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French opposition rivals agree to party leader poll

PARIS -- The rivals in a bitter leadership row that split France's former ruling party, the rightwing UMP of Nicolas Sarkozy, agreed Monday to a new internal election after a contested first vote last month.

Jean-Francois Cope, the election's disputed victor, and his rival Francois Fillon, Sarkozy's former prime minister, said in a statement they had agreed to hold a new vote by October next year for the leadership of the Union for a Popular Movement.

“A new election for the presidency of the UMP will take place before the resumption of the regular parliamentary session of October 2013 at the latest,” they said.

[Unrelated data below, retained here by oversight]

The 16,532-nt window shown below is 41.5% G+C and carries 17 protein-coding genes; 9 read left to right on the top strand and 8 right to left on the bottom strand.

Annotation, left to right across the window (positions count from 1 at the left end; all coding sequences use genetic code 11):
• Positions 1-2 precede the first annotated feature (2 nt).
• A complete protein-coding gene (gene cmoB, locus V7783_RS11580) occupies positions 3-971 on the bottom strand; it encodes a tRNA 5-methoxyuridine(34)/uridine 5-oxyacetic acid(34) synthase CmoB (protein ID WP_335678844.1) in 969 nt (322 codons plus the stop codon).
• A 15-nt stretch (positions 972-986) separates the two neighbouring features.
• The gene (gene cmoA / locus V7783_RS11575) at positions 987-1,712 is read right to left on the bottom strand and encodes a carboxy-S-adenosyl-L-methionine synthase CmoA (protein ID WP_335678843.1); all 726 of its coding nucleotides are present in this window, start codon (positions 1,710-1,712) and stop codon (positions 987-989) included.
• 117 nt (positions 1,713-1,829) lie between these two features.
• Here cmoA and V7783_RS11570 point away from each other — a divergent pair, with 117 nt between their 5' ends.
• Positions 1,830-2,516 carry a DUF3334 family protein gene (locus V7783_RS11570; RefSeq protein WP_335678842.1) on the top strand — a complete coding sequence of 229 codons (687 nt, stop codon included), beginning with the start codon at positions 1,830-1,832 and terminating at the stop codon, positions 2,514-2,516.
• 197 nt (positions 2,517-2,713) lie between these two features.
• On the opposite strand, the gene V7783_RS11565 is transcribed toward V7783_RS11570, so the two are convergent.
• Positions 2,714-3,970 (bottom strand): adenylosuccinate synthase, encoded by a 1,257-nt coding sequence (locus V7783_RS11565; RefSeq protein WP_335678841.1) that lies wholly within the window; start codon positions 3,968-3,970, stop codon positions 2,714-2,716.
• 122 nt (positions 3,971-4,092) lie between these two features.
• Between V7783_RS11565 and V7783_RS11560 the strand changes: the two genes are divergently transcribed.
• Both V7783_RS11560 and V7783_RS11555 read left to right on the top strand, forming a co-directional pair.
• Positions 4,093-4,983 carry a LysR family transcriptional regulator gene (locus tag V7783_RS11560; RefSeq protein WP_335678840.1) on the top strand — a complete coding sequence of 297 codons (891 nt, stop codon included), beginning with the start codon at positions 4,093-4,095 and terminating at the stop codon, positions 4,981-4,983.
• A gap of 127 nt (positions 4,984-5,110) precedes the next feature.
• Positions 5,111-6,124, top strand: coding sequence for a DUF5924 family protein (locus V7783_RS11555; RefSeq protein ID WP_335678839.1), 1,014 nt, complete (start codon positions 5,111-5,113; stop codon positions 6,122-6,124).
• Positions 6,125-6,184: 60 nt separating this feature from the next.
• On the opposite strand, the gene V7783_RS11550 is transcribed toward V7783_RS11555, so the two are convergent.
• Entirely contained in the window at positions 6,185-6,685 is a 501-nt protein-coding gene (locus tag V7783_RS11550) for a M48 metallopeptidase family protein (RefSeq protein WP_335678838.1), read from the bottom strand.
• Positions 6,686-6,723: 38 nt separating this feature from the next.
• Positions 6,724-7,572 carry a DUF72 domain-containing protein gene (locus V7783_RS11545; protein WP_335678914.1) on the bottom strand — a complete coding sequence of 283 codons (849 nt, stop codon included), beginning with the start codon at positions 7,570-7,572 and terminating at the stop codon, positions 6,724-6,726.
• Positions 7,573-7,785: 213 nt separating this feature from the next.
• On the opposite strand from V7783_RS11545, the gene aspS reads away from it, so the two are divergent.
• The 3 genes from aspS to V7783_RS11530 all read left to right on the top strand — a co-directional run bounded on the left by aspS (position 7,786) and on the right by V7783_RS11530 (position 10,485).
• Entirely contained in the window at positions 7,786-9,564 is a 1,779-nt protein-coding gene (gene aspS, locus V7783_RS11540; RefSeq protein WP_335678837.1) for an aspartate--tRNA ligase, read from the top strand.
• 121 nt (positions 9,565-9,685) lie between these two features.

A first round of voting could be held on Sept. 15, but close aides to Fillon have said the former prime minister may not run in next year's party election.

The deal aims to put an end to monthlong infighting that has threatened to bring about the collapse of the UMP, the political heir to the movement founded by Charles de Gaulle after World War II.

In November, Fillon created his own parliament group, dubbed the Rally for the UMP, depriving the UMP of 68 of its 194 deputies.

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